iPhone Sales Slip Due to More Causes Than Tarnished Coolness Factor

NEWS ANALYSIS: Some young iPhone buyers are saying that other phones have a higher coolness factor, and other users find new smartphones meet their needs more closely, prompting a slowdown in iPhone sales.

The iPhone is no longer cool. Moms, dads and even grandparents are using Apple's flagship product. Worst of all, teachers are using iPhones. To people in their late teens and early 20s who are the drivers of much of technology adoption, this is an anathema.

According to a story in Forbes, Tina Wells, CEO of the Buzz Marketing Group, is saying that "Apple is done." Teens cite the fact that their parents and teachers are using iPhones, and they complain about Apple's failure to innovate in the iPhone 5 as reasoning for the decline of coolness. What is cool? Apparently the Samsung Galaxy S III and the Microsoft Surface tablet.

The lack of coolness in the eyes of young people may be one factor in a slowing of the iPhone's rate of growth. Other factors may include aggressive marketing on the part of Samsung and Microsoft along with several missteps on the part of Apple.

Some even suggest that Apple CEO Tim Cook has committed the unforgivable sin of not being Steve Jobs. The reality, of course, is that several factors, no single one of which by itself would cause an insurmountable problem, are taking the shine off the iPhone 5.

  • Apple has failed to keep up with what the market wants. Phone screens are getting larger for a reason, and it's not just to watch movies. Apple's iPhone 5 includes a 4-inch screen. It's competing with the Samsung Galaxy S III, which has a 4.8-inch screen, and the Nokia Lumia 920 which has a 4.5-inch screen. While those fractions of an inch may not seem like much, they vastly enhance usability, as I found out when I bought an iPhone.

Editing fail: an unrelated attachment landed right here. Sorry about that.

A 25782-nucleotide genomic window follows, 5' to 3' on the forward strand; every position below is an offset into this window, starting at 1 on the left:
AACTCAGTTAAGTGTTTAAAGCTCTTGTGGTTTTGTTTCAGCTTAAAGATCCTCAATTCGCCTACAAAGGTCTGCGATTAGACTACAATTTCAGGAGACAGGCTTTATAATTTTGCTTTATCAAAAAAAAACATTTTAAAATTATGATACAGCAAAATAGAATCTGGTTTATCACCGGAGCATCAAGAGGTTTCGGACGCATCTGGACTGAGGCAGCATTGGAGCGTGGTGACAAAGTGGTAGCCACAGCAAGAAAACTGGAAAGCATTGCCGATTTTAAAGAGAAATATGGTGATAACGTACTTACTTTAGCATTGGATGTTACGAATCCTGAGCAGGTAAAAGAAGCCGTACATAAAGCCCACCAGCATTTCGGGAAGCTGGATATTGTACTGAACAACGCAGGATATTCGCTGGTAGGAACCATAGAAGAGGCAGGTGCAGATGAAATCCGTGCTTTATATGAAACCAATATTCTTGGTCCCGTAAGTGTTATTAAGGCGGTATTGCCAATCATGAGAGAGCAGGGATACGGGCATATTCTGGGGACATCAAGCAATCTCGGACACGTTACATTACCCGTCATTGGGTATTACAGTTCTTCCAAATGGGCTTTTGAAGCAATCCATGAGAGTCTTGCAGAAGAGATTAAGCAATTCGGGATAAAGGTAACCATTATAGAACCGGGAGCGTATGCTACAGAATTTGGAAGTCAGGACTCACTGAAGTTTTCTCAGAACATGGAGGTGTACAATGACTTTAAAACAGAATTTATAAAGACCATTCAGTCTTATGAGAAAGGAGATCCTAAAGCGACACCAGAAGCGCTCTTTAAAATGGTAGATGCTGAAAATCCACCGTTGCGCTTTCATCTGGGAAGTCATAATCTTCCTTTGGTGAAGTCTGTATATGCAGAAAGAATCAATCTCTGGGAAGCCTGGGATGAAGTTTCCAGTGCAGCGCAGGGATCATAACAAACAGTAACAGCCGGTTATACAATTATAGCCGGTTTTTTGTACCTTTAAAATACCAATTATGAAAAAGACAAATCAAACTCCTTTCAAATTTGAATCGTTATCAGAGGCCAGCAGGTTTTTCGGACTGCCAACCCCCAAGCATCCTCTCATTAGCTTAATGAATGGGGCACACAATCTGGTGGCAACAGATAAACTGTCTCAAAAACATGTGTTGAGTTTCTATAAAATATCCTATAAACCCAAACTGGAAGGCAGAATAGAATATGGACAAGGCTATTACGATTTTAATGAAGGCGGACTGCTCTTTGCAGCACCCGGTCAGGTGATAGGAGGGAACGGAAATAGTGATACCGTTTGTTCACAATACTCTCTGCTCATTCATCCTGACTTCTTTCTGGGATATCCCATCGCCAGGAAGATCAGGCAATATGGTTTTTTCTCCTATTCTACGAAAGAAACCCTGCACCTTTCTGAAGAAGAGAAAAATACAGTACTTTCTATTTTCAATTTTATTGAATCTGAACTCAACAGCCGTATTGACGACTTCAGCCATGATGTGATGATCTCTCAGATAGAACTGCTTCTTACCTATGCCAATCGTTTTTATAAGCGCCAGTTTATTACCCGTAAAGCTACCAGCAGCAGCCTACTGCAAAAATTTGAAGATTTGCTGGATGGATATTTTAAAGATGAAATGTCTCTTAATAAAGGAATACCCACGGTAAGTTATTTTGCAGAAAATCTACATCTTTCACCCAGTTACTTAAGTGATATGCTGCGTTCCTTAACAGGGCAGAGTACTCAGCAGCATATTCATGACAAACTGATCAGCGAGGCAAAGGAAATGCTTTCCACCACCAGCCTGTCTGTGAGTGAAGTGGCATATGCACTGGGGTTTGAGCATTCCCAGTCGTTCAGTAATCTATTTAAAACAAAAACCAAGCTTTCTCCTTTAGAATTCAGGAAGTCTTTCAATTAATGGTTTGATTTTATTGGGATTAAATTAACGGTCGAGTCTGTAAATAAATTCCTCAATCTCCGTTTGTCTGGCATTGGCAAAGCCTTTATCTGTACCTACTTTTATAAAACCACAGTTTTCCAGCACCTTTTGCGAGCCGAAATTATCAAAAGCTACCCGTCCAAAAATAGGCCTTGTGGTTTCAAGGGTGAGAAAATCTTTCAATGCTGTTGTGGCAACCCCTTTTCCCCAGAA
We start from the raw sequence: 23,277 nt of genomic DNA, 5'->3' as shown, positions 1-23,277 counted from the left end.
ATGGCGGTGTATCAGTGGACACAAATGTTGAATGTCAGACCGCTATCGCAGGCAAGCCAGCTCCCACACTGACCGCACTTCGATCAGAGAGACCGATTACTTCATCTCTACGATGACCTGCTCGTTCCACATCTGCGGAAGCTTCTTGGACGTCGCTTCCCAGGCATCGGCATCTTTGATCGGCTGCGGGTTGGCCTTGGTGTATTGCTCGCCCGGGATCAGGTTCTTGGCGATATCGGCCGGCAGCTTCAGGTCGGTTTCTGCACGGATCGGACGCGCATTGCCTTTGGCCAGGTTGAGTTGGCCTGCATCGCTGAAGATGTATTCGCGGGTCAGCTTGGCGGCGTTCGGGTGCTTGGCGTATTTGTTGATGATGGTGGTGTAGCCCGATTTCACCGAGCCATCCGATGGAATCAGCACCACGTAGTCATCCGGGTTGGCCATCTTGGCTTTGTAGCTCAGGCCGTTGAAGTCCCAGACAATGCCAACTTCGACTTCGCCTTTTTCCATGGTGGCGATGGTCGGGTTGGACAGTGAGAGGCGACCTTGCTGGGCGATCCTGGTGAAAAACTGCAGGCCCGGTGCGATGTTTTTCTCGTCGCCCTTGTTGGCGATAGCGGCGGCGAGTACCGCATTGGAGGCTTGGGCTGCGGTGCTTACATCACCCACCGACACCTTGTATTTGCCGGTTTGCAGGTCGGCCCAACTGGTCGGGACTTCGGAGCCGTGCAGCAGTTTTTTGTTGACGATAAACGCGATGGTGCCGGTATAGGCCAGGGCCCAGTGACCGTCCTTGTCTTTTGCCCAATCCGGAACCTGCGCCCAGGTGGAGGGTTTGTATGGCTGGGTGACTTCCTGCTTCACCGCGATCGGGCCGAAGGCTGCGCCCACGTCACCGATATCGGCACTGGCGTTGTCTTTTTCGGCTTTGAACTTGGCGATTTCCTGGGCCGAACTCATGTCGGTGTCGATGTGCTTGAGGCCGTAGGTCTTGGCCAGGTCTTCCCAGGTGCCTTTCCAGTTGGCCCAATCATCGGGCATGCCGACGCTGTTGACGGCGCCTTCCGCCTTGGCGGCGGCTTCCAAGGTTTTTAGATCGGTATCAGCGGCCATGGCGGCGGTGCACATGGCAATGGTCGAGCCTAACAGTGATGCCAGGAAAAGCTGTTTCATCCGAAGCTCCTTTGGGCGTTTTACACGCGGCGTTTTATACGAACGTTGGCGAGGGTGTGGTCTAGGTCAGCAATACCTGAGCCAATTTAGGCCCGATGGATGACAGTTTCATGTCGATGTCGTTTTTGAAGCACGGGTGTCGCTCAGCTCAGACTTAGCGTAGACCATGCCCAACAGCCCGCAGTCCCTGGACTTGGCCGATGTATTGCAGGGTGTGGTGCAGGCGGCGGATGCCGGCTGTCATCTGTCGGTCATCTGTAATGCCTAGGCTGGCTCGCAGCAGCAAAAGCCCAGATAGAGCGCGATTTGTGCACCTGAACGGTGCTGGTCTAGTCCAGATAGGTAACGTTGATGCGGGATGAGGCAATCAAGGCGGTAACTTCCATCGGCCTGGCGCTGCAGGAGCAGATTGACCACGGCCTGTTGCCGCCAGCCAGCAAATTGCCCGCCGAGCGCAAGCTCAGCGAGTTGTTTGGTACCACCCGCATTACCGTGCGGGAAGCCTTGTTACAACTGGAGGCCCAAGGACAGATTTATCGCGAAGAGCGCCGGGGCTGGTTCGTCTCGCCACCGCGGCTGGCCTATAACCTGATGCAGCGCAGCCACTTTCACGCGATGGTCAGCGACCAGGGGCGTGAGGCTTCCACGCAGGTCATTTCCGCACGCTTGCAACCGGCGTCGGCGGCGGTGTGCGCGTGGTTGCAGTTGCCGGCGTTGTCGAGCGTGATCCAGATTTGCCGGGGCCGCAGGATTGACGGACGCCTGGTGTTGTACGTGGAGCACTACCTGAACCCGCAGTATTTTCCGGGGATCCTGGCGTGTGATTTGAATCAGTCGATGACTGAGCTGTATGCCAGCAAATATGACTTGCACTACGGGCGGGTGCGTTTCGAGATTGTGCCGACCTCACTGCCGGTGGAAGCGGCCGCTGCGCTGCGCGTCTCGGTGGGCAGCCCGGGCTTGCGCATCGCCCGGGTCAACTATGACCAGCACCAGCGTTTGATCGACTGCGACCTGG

• Apple has failed to embrace the latest in mobile technology in some areas. Remember those Samsung television commercials showing lines of people waiting at the Apple store? You know the ones where two young men touched their Galaxy S III phones to share playlists and contacts? Apple didn't incorporate near-field communication (NFC) into the iPhone. Even BlackBerry has NFC at this point.
  • The iPhone still doesn't have support for things that users want, like SD cards or a USB connection (without having to buy expensive accessories), which buyers are finding hard to understand when every other phone on the planet seems to have them.
  • Meanwhile, Apple has been failing to make progress in other areas, like updating the Mac Pro, Apple TV and keeping the iPod relevant.

Wayne Rash

Wayne Rash

Wayne Rash is a freelance writer and editor with a 35 year history covering technology. He’s a frequent speaker on business, technology issues and enterprise computing. He covers Washington and...